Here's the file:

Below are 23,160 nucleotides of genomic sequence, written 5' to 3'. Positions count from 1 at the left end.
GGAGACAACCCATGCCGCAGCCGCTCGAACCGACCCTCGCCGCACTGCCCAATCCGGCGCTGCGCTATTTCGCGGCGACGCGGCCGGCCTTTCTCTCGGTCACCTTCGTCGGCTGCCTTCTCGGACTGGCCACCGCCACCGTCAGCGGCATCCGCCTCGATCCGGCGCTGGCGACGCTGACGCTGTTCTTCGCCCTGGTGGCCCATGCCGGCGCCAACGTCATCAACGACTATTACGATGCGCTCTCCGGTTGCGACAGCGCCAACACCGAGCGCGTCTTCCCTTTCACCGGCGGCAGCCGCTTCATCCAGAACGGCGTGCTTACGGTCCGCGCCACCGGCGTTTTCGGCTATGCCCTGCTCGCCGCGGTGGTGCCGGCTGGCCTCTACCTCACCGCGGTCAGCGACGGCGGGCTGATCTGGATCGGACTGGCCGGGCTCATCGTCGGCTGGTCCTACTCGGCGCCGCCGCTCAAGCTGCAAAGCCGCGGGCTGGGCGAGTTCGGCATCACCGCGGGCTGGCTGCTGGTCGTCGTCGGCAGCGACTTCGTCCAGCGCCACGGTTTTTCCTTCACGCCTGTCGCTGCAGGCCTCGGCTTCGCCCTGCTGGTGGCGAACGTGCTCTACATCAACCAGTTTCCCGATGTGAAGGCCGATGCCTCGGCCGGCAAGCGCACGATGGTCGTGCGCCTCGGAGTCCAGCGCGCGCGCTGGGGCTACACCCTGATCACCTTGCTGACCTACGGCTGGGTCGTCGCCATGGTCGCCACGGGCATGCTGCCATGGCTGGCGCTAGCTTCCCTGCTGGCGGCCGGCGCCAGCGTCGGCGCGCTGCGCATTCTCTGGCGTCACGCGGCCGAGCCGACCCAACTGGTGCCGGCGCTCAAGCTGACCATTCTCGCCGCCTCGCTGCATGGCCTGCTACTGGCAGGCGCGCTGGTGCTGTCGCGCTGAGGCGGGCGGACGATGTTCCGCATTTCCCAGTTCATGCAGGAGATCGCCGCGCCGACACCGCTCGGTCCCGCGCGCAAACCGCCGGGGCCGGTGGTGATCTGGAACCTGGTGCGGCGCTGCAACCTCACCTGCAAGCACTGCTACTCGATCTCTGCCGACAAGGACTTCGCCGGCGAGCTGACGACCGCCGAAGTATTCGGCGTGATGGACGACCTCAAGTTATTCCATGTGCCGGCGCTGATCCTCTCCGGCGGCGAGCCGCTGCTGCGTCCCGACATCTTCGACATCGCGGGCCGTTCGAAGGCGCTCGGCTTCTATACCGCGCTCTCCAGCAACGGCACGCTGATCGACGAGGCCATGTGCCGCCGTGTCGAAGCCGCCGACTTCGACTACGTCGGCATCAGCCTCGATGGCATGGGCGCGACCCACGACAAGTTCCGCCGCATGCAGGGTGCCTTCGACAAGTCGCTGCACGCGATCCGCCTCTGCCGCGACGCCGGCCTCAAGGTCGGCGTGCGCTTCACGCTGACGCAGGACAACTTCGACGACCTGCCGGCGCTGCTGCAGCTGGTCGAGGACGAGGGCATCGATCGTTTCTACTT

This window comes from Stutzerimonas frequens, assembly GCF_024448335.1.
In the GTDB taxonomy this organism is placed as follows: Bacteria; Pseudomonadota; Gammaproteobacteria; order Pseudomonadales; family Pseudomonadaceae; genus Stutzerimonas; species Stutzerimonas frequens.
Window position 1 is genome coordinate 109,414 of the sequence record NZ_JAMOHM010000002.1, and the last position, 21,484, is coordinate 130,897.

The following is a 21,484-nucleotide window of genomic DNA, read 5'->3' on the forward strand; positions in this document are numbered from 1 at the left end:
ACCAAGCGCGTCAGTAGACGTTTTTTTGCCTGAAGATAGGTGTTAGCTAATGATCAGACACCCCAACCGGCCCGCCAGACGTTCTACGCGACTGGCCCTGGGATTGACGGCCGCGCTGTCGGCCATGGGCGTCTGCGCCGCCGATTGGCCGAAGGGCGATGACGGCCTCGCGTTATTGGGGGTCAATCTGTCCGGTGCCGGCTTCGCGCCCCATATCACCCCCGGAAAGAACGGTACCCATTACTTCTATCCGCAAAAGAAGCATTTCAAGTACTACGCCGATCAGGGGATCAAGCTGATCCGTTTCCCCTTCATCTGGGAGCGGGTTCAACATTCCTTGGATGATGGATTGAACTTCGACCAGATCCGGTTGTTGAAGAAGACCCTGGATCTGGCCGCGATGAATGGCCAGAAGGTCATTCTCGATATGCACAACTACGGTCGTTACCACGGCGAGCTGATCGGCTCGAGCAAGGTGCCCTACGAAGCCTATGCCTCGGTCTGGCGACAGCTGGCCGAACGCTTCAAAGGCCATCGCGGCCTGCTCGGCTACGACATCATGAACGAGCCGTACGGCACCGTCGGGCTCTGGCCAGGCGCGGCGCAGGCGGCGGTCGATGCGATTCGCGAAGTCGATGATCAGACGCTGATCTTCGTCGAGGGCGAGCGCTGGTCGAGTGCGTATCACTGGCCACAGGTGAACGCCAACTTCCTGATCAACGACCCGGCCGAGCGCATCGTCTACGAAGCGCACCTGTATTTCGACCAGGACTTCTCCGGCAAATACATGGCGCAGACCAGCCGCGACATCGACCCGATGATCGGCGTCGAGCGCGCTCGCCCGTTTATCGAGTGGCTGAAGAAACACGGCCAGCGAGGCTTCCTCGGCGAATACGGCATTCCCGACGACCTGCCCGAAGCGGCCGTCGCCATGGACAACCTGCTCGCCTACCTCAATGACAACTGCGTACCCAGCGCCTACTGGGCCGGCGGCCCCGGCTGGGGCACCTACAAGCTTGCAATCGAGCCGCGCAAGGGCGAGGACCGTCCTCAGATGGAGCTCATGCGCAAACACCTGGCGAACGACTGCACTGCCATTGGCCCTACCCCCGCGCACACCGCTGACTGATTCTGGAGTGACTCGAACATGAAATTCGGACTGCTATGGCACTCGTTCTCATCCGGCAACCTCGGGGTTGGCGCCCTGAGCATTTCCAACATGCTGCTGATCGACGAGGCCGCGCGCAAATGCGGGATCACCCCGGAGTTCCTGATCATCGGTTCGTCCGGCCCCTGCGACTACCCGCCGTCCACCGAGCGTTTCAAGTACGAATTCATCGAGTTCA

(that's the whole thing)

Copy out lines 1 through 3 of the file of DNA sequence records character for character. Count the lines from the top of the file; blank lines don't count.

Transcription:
Below are 23,160 nucleotides of genomic sequence, written 5' to 3'. Positions count from 1 at the left end.
GGAGACAACCCATGCCGCAGCCGCTCGAACCGACCCTCGCCGCACTGCCCAATCCGGCGCTGCGCTATTTCGCGGCGACGCGGCCGGCCTTTCTCTCGGTCACCTTCGTCGGCTGCCTTCTCGGACTGGCCACCGCCACCGTCAGCGGCATCCGCCTCGATCCGGCGCTGGCGACGCTGACGCTGTTCTTCGCCCTGGTGGCCCATGCCGGCGCCAACGTCATCAACGACTATTACGATGCGCTCTCCGGTTGCGACAGCGCCAACACCGAGCGCGTCTTCCCTTTCACCGGCGGCAGCCGCTTCATCCAGAACGGCGTGCTTACGGTCCGCGCCACCGGCGTTTTCGGCTATGCCCTGCTCGCCGCGGTGGTGCCGGCTGGCCTCTACCTCACCGCGGTCAGCGACGGCGGGCTGATCTGGATCGGACTGGCCGGGCTCATCGTCGGCTGGTCCTACTCGGCGCCGCCGCTCAAGCTGCAAAGCCGCGGGCTGGGCGAGTTCGGCATCACCGCGGGCTGGCTGCTGGTCGTCGTCGGCAGCGACTTCGTCCAGCGCCACGGTTTTTCCTTCACGCCTGTCGCTGCAGGCCTCGGCTTCGCCCTGCTGGTGGCGAACGTGCTCTACATCAACCAGTTTCCCGATGTGAAGGCCGATGCCTCGGCCGGCAAGCGCACGATGGTCGTGCGCCTCGGAGTCCAGCGCGCGCGCTGGGGCTACACCCTGATCACCTTGCTGACCTACGGCTGGGTCGTCGCCATGGTCGCCACGGGCATGCTGCCATGGCTGGCGCTAGCTTCCCTGCTGGCGGCCGGCGCCAGCGTCGGCGCGCTGCGCATTCTCTGGCGTCACGCGGCCGAGCCGACCCAACTGGTGCCGGCGCTCAAGCTGACCATTCTCGCCGCCTCGCTGCATGGCCTGCTACTGGCAGGCGCGCTGGTGCTGTCGCGCTGAGGCGGGCGGACGATGTTCCGCATTTCCCAGTTCATGCAGGAGATCGCCGCGCCGACACCGCTCGGTCCCGCGCGCAAACCGCCGGGGCCGGTGGTGATCTGGAACCTGGTGCGGCGCTGCAACCTCACCTGCAAGCACTGCTACTCGATCTCTGCCGACAAGGACTTCGCCGGCGAGCTGACGACCGCCGAAGTATTCGGCGTGATGGACGACCTCAAGTTATTCCATGTGCCGGCGCTGATCCTCTCCGGCGGCGAGCCGCTGCTGCGTCCCGACATCTTCGACATCGCGGGCCGTTCGAAGGCGCTCGGCTTCTATACCGCGCTCTCCAGCAACGGCACGCTGATCGACGAGGCCATGTGCCGCCGTGTCGAAGCCGCCGACTTCGACTACGTCGGCATCAGCCTCGATGGCATGGGCGCGACCCACGACAAGTTCCGCCGCATGCAGGGTGCCTTCGACAAGTCGCTGCACGCGATCCGCCTCTGCCGCGACGCCGGCCTCAAGGTCGGCGTGCGCTTCACGCTGACGCAGGACAACTTCGACGACCTGCCGGCGCTGCTGCAGCTGGTCGAGGACGAGGGCATCGATCGTTTCTACTT

This window comes from Stutzerimonas frequens, assembly GCF_024448335.1.